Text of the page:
Rights and Revolution
By Matt McKeown
Wollstonecraft represented the first glimmer of female equality before the law.
From humble beginnings in the late Georgian era of England, Mary Wollstonecraft became one of the most influential women in European history. A political theorist and historian, Wollstonecraft was arguably the mother of feminism, as well as being literally the mother of Mary Shelley. (They form the only parent-child pair on our author bank—which is perhaps the more striking in that the two never knew each other; Wollstonecraft tragically died of sepsis at 38, less than two weeks after bearing her daughter.)
After helping to raise her five younger siblings, she began her intellectual career as a teacher. She opened a school in London in partnership with her longtime friend Frances Blood, and briefly took a job as a private governess a few years later. Frustrated by the constraints placed upon women in eighteenth-century England, she struck out as an author and translator. She found an ally in Joseph Johnson, a publisher and political liberal, through whom she met such prominent figures as the philosopher William Godwin (whom she later married), the American writer and Founding Father Thomas Paine, and the Swiss painter Henry Fuseli.
Wollstonecraft took a keen interest in the early period of the French Revolution. After Edmund Burke’s famous critique of the revolution and defense of aristocracy, she penned a response, A Vindication of the Rights of Men, which rapidly placed her in the public eye. Where Burke had spoken in derisive terms of the peasant women who marched the French royal family from Versailles back to Paris, calling them “furies from hell, in the abused shape of the vilest of women,” Wollstonecraft replied drily, “Probably you mean women who gained a livelihood by selling vegetables or fish, who never had any advantages of education.” In 1792, she actually moved to France herself, where she spent the next few years rubbing shoulders with the moderate Girondins, as well as fellow revolutionary sympathizers from Great Britain and the newly-formed United States.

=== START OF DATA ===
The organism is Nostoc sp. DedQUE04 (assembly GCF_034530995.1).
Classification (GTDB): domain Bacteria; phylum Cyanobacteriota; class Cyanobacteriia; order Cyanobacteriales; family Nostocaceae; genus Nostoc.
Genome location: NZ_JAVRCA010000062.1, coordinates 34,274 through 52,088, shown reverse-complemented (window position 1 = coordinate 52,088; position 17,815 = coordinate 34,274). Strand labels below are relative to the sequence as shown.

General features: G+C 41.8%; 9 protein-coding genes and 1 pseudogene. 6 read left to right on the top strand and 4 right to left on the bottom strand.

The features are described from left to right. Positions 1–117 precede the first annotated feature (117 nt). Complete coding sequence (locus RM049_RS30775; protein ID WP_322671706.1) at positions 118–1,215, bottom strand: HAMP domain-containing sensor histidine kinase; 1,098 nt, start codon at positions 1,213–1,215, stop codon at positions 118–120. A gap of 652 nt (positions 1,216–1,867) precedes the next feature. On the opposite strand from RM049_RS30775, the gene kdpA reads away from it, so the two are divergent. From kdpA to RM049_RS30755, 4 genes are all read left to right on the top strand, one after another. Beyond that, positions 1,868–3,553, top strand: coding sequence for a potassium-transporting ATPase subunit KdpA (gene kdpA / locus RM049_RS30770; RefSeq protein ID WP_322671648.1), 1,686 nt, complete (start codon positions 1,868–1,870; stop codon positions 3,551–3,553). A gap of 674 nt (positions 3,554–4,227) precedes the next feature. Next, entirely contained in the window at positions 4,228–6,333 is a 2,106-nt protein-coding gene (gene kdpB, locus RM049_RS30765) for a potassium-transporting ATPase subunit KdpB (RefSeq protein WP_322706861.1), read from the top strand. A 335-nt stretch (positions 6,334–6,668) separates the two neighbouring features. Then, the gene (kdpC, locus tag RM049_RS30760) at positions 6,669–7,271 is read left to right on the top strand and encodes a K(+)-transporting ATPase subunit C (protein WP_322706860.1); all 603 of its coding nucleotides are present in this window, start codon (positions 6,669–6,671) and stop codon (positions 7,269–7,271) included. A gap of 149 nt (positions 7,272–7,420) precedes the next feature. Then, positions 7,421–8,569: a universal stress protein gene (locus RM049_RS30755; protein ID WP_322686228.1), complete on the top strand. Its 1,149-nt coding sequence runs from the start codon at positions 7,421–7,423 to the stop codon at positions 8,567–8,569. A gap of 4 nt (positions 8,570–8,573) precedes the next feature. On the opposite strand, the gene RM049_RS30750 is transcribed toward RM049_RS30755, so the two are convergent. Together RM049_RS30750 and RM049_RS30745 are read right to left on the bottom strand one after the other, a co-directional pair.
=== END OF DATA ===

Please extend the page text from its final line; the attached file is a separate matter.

It was around this time that she authored her most celebrated work, A Vindication of the Rights of Woman. Women, she argued, were of equal dignity with men and accordingly ought to be afforded the same rights by civil society. She focused particularly on the education of women; Wollstonecraft had been disappointed by Charles Talleyrand’s recommendation to the French revolutionary government that girls and women should receive only a domestic education and “not aspire to advantages which the Constitution denies them”. Building on earlier works of her own, such as Thoughts on the Education of Daughters, she countered that women are perfectly capable of rational thought, and that to introduce artificial distinctions between women and men by depriving the former of education was a sin against God. She also came down on double standards with regard to marriage and sexuality, which tended to punish women for everything from adultery to immodesty while tolerating the offenses of men in the same realm. The term feminism was not coined for another century, but Wollstonecraft’s work was of seminal importance to the subsequent feminist movement, most notably to nineteenth-century women’s suffragists like Susan B. Anthony, Elizabeth Cady Stanton, and Frederick Douglass.
Her next few years were unhappy, partly for political reasons. The extremist Jacobin party instituted the Reign of Terror in 1793, and Wollstonecraft (like all foreigners in France) was legally barred from emigrating. She was horrified by the Jacobin government and disappointed with what she considered slavish conduct on the part of the populace; the very things she had hoped for from a republic had not come. After the Jacobins fell from power the next year, she wrote An Historical and Moral View of the French Revolution, a meticulously documented work that defended the republican principles of its early days while condemning the bloodshed and tyranny of the Terror.
In 1795, Wollstonecraft finally returned to England. After a long courtship, she and Godwin married in 1797; though their life together was brief, they were by all accounts very happy together, and stood at the head of a political and literary dynasty that embraced their daughter Mary, her husband Percy Bysshe Shelley, and Godwin’s stepson Lord Byron. The Romantic movement, in both politics and literature, thus began.
If you liked this essay, take a look at some of our others here at the Journal, like this author profile of St. Anselm of Canterbury, this piece on the concept of oligarchy, this one about educational lessons from the Odyssey, or this student essay on Solzhenitsyn’s novel Cancer Ward.